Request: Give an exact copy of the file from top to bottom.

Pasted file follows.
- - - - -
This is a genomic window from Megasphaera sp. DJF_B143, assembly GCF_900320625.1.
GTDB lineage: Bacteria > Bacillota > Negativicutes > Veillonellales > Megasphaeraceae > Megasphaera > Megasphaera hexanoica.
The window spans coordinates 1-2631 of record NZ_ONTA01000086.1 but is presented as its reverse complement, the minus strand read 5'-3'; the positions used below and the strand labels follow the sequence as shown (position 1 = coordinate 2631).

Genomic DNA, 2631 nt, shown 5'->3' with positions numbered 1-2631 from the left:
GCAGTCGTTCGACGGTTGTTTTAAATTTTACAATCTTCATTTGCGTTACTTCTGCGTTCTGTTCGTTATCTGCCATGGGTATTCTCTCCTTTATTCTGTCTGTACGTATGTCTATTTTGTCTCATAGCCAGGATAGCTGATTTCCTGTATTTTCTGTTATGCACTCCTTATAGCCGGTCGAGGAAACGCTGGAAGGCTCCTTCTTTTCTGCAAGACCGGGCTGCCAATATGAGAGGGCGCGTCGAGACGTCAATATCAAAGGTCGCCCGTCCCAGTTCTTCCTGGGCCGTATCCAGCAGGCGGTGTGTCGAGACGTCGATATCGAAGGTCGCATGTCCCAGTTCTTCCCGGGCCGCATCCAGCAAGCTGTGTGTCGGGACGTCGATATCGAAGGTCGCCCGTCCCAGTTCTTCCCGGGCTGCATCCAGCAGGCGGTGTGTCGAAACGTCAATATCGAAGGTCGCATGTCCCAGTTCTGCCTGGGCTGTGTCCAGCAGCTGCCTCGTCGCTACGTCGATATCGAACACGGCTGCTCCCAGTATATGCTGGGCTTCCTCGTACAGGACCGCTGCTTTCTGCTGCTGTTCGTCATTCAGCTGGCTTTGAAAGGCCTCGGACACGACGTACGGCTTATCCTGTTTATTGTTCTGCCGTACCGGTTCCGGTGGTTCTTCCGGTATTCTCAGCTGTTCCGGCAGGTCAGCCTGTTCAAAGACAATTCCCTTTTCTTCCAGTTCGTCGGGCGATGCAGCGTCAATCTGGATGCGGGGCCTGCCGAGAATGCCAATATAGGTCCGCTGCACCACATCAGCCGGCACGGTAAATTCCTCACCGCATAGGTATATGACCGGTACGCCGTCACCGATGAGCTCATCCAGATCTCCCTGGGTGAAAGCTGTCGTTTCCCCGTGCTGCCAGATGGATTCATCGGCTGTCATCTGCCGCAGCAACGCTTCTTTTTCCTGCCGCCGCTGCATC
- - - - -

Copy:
This is a genomic window from Megasphaera sp. DJF_B143, assembly GCF_900320625.1.
GTDB lineage: Bacteria > Bacillota > Negativicutes > Veillonellales > Megasphaeraceae > Megasphaera > Megasphaera hexanoica.
The window spans coordinates 1-2631 of record NZ_ONTA01000086.1 but is presented as its reverse complement, the minus strand read 5'-3'; the positions used below and the strand labels follow the sequence as shown (position 1 = coordinate 2631).

Genomic DNA, 2631 nt, shown 5'->3' with positions numbered 1-2631 from the left:
GCAGTCGTTCGACGGTTGTTTTAAATTTTACAATCTTCATTTGCGTTACTTCTGCGTTCTGTTCGTTATCTGCCATGGGTATTCTCTCCTTTATTCTGTCTGTACGTATGTCTATTTTGTCTCATAGCCAGGATAGCTGATTTCCTGTATTTTCTGTTATGCACTCCTTATAGCCGGTCGAGGAAACGCTGGAAGGCTCCTTCTTTTCTGCAAGACCGGGCTGCCAATATGAGAGGGCGCGTCGAGACGTCAATATCAAAGGTCGCCCGTCCCAGTTCTTCCTGGGCCGTATCCAGCAGGCGGTGTGTCGAGACGTCGATATCGAAGGTCGCATGTCCCAGTTCTTCCCGGGCCGCATCCAGCAAGCTGTGTGTCGGGACGTCGATATCGAAGGTCGCCCGTCCCAGTTCTTCCCGGGCTGCATCCAGCAGGCGGTGTGTCGAAACGTCAATATCGAAGGTCGCATGTCCCAGTTCTGCCTGGGCTGTGTCCAGCAGCTGCCTCGTCGCTACGTCGATATCGAACACGGCTGCTCCCAGTATATGCTGGGCTTCCTCGTACAGGACCGCTGCTTTCTGCTGCTGTTCGTCATTCAGCTGGCTTTGAAAGGCCTCGGACACGACGTACGGCTTATCCTGTTTATTGTTCTGCCGTACCGGTTCCGGTGGTTCTTCCGGTATTCTCAGCTGTTCCGGCAGGTCAGCCTGTTCAAAGACAATTCCCTTTTCTTCCAGTTCGTCGGGCGATGCAGCGTCAATCTGGATGCGGGGCCTGCCGAGAATGCCAATATAGGTCCGCTGCACCACATCAGCCGGCACGGTAAATTCCTCACCGCATAGGTATATGACCGGTACGCCGTCACCGATGAGCTCATCCAGATCTCCCTGGGTGAAAGCTGTCGTTTCCCCGTGCTGCCAGATGGATTCATCGGCTGTCATCTGCCGCAGCAACGCTTCTTTTTCCTGCCGCCGCTGCATC